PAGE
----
Cormorant Point is a headland located between Cordova Bay and Margaret Bay, in the Gordon Head neighborhood of Saanich and 5.5 miles (8.9 km) north-northeast of Victoria, British Columbia. The neighborhood of Gordon Head is named after Admiral John Gordon, who in 1845 commanded HMS America in the North Pacific. Margaret Bay was named by Dr. John Ash for Margaret Pollock whose family had lived in the area since 1874.
For over 4,000 years the Songhees people inhabited the Saanich Peninsula including the area of Gordon Head. In 1852, a series of agreements called the Douglas Treaties were signed between some indigenous groups and the British Colony of Vancouver Island. That same year, James Tod was the first pioneer in the Gordon Head area where he established Spring Farm and made a living by selling cordwood cleared from the land. By 1860, thirteen men, including Charles Dodd, Michael Finnerty and John Work, owned all of the land identified as Gordon Head. In 1890, William Charles Grant planted the first strawberries and this became a very successful commodity. The first strawberry pickers on Grant’s farm were First Nations, some Songhees and some Kiksilah from up-Island. Each June a dozen or more canoes might be seen drawn up on the beach at Margaret Bay. Grant was a Saanich councilor in 1906 and 1907 and built a house on the property overlooking Cormorant Point called “Craigellachie” meaning “hill of rock”. This house burned down in 1918 and was rebuilt as the “Strangewood” house starting in 1921. The name refers to a collection of petrified wood on the property.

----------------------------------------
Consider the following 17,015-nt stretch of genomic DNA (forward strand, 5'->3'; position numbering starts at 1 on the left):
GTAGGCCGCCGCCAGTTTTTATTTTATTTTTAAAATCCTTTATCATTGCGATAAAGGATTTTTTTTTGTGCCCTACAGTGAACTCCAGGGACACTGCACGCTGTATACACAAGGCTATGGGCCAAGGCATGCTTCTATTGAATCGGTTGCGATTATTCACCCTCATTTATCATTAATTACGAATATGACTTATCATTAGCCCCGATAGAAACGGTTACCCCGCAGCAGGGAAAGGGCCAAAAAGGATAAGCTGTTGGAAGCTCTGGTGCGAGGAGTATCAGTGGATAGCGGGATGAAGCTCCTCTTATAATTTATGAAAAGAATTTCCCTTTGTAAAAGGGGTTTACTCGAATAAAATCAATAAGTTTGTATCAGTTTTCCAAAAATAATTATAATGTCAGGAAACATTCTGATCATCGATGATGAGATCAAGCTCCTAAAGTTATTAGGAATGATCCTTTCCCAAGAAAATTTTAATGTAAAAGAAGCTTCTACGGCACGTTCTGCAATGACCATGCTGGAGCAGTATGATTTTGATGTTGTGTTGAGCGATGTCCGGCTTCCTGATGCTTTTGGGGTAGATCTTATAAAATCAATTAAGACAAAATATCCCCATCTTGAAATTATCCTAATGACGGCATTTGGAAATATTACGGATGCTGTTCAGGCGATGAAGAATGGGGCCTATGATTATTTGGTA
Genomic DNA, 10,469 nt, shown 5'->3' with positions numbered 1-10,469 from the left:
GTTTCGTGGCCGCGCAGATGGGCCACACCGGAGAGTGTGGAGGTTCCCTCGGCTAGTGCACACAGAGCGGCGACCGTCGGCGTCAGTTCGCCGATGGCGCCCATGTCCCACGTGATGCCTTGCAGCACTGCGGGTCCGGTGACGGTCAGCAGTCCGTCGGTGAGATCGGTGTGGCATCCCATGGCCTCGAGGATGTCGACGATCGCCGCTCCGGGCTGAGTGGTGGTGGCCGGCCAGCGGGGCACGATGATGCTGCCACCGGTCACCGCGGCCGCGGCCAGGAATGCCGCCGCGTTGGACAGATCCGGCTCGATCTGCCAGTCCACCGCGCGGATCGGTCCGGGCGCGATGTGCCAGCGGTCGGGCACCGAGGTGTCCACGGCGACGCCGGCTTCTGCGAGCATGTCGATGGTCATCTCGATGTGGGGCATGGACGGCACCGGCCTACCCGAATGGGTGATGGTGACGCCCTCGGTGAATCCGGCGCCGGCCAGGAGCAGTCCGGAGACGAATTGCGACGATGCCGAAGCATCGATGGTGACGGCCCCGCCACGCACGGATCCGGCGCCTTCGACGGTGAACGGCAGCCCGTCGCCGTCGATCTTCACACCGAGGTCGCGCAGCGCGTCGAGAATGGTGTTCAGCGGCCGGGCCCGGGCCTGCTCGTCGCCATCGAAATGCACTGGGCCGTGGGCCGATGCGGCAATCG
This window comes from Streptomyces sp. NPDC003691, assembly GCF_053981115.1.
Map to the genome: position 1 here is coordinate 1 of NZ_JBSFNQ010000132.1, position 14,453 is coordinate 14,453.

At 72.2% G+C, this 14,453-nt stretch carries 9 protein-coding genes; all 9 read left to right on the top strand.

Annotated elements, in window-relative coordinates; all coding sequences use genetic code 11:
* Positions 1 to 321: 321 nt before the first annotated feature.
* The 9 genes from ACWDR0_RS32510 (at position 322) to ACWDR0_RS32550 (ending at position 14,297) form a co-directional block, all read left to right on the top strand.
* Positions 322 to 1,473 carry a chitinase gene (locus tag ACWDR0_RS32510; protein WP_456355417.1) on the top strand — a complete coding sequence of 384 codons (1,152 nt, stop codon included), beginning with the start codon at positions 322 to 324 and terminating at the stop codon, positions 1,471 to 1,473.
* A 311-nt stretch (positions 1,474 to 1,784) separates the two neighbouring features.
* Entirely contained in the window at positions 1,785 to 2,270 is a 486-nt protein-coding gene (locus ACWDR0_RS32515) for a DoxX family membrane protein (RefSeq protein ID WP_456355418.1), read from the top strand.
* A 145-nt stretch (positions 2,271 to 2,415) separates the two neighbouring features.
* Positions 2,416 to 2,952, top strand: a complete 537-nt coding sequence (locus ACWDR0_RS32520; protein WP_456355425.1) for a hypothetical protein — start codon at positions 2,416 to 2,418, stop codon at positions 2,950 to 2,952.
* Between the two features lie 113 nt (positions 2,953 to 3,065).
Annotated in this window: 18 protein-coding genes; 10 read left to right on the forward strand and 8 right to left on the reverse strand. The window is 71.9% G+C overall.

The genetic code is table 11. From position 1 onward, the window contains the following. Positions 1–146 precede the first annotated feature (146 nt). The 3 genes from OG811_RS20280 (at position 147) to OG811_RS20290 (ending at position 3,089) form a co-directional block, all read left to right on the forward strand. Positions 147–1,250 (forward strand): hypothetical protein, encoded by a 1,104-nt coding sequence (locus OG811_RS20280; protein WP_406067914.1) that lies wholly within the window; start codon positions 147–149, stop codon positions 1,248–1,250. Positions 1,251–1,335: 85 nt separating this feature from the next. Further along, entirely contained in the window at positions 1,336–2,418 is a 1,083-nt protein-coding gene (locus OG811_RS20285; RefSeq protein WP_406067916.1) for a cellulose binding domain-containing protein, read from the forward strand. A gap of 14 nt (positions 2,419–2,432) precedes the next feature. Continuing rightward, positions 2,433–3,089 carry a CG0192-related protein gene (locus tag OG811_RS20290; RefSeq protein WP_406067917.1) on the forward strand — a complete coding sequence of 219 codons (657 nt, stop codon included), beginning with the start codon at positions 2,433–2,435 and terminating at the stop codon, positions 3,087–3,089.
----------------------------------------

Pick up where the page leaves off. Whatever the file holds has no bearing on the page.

The Gordon Head School was built on land near Cormorant Point donated by William Dean and opened in 1891. In addition to operating a successful farm, William Grant was also one of the first school trustees of Gordon Head School, holding the office for 13 years. William Travelick Edwards became the first commercial grower of daffodils at Gordon Head and he also taught swimming lessons at Margaret Bay, possibly for the Gordon Head School children. Local lore attributes the construction of a saltwater swimming pool at Cormorant Point to this time. The pool was created by a concrete dam with holes near the bottom that allowed saltwater to flush the enclosure with every tide. A trail still exists from the historical location of the school, past Strangewood house, to Cormorant Point. The pool also still exists but has fallen into disrepair. Read more here and here. Explore more of Cormorant Point here: